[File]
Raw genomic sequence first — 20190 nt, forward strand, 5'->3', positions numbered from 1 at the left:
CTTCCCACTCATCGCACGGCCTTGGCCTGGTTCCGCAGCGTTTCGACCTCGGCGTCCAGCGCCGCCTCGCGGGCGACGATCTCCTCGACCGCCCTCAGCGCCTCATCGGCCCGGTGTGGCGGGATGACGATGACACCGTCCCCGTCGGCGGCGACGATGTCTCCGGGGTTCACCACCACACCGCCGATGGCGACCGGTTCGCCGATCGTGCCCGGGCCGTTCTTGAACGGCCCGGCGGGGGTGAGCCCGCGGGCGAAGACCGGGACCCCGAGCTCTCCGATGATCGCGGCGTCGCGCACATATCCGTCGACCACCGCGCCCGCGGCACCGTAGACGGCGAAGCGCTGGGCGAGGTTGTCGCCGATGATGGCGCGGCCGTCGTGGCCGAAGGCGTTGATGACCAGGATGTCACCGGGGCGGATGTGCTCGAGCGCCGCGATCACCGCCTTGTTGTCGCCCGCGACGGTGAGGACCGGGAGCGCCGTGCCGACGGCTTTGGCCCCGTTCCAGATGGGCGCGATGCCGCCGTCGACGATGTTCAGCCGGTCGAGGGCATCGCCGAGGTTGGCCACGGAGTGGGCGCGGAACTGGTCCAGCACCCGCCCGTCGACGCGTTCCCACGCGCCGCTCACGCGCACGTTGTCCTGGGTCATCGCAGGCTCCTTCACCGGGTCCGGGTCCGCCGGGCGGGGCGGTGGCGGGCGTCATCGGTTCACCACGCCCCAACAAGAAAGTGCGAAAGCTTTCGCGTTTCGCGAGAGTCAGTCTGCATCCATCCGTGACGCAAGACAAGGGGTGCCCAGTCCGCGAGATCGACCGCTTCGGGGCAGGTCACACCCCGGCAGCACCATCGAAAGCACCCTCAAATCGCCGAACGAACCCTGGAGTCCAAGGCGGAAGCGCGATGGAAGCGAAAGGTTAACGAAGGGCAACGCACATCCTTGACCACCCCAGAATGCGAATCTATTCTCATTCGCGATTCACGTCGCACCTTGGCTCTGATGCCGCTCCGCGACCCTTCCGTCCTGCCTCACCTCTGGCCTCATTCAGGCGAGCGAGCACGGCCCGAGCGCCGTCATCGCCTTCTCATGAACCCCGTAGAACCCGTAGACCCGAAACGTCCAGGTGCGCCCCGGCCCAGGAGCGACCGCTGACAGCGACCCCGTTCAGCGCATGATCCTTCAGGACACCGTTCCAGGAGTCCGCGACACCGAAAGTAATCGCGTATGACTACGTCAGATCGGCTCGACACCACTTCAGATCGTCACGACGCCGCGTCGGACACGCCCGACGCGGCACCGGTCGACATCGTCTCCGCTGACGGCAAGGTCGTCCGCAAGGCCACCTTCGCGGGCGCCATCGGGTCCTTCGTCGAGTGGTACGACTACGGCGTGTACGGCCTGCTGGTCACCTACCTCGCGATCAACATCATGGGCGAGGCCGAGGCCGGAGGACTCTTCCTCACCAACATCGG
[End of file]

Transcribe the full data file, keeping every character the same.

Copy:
Raw genomic sequence first — 20190 nt, forward strand, 5'->3', positions numbered from 1 at the left:
CTTCCCACTCATCGCACGGCCTTGGCCTGGTTCCGCAGCGTTTCGACCTCGGCGTCCAGCGCCGCCTCGCGGGCGACGATCTCCTCGACCGCCCTCAGCGCCTCATCGGCCCGGTGTGGCGGGATGACGATGACACCGTCCCCGTCGGCGGCGACGATGTCTCCGGGGTTCACCACCACACCGCCGATGGCGACCGGTTCGCCGATCGTGCCCGGGCCGTTCTTGAACGGCCCGGCGGGGGTGAGCCCGCGGGCGAAGACCGGGACCCCGAGCTCTCCGATGATCGCGGCGTCGCGCACATATCCGTCGACCACCGCGCCCGCGGCACCGTAGACGGCGAAGCGCTGGGCGAGGTTGTCGCCGATGATGGCGCGGCCGTCGTGGCCGAAGGCGTTGATGACCAGGATGTCACCGGGGCGGATGTGCTCGAGCGCCGCGATCACCGCCTTGTTGTCGCCCGCGACGGTGAGGACCGGGAGCGCCGTGCCGACGGCTTTGGCCCCGTTCCAGATGGGCGCGATGCCGCCGTCGACGATGTTCAGCCGGTCGAGGGCATCGCCGAGGTTGGCCACGGAGTGGGCGCGGAACTGGTCCAGCACCCGCCCGTCGACGCGTTCCCACGCGCCGCTCACGCGCACGTTGTCCTGGGTCATCGCAGGCTCCTTCACCGGGTCCGGGTCCGCCGGGCGGGGCGGTGGCGGGCGTCATCGGTTCACCACGCCCCAACAAGAAAGTGCGAAAGCTTTCGCGTTTCGCGAGAGTCAGTCTGCATCCATCCGTGACGCAAGACAAGGGGTGCCCAGTCCGCGAGATCGACCGCTTCGGGGCAGGTCACACCCCGGCAGCACCATCGAAAGCACCCTCAAATCGCCGAACGAACCCTGGAGTCCAAGGCGGAAGCGCGATGGAAGCGAAAGGTTAACGAAGGGCAACGCACATCCTTGACCACCCCAGAATGCGAATCTATTCTCATTCGCGATTCACGTCGCACCTTGGCTCTGATGCCGCTCCGCGACCCTTCCGTCCTGCCTCACCTCTGGCCTCATTCAGGCGAGCGAGCACGGCCCGAGCGCCGTCATCGCCTTCTCATGAACCCCGTAGAACCCGTAGACCCGAAACGTCCAGGTGCGCCCCGGCCCAGGAGCGACCGCTGACAGCGACCCCGTTCAGCGCATGATCCTTCAGGACACCGTTCCAGGAGTCCGCGACACCGAAAGTAATCGCGTATGACTACGTCAGATCGGCTCGACACCACTTCAGATCGTCACGACGCCGCGTCGGACACGCCCGACGCGGCACCGGTCGACATCGTCTCCGCTGACGGCAAGGTCGTCCGCAAGGCCACCTTCGCGGGCGCCATCGGGTCCTTCGTCGAGTGGTACGACTACGGCGTGTACGGCCTGCTGGTCACCTACCTCGCGATCAACATCATGGGCGAGGCCGAGGCCGGAGGACTCTTCCTCACCAACATCGG